In the morning, over breakfast, my friends in the company said they wished they'd left and gone to bed at the same time as us. They explained that after we'd gone off, things had got a little weird and rather freakish down in the bar. Colin, our host, had brought out a ouija board and had suggested they hold a seance. Those who were present described an uncomfortable rather stifling presence in the room during this seance. Colin announced to all that a female ghost had materialised before them; the name Elizabeth was spelt out on the ouija board; then, without any warning, setting everyone's nerves firmly on edge, there was suddenly a great crash - a window had blown out on the ground floor of the building! My actor chums found the experience all a bit too much to take, they said they were suddenly very tired and quickly beat a retreat.
"What time did all this happen?" Judith asked.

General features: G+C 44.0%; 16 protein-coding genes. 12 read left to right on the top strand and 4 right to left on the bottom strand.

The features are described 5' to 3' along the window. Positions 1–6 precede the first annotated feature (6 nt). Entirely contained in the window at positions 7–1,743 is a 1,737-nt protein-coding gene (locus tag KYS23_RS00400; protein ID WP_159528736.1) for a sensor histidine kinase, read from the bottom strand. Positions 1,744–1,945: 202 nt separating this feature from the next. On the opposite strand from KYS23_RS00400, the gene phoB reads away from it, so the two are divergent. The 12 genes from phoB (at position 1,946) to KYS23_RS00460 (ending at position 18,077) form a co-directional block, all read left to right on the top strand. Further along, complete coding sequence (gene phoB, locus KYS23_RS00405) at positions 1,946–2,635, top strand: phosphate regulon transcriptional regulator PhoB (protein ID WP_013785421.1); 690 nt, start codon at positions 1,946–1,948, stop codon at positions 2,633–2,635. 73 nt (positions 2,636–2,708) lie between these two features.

Someone said they'd glanced up at the wall clock when the woman's name was being spelt out on the board and that it was 2 am. It was only at this point that Judith explained how she had sensed I was in danger and had resisted sleep herself.
Whilst with the Welsh Drama Company, I happily performed and stayed at Clyro Court once again. Nothing untoward happened, however, on this subsequent visit we all stayed away from seances and ouija boards. I was relieved when arriving at the reception desk to be given a key for 'Greece'. My pal Terry Jackson had stayed in this room on the previous occasion and he assured me that I'd get nothing but a good night's sleep. He was right, I did. Nobody stayed in 'India' on this our final visit.
And there you have it. Was I actually haunted, or had our imaginations simply constructed something out of all the other-worldly stuff that was going on about us?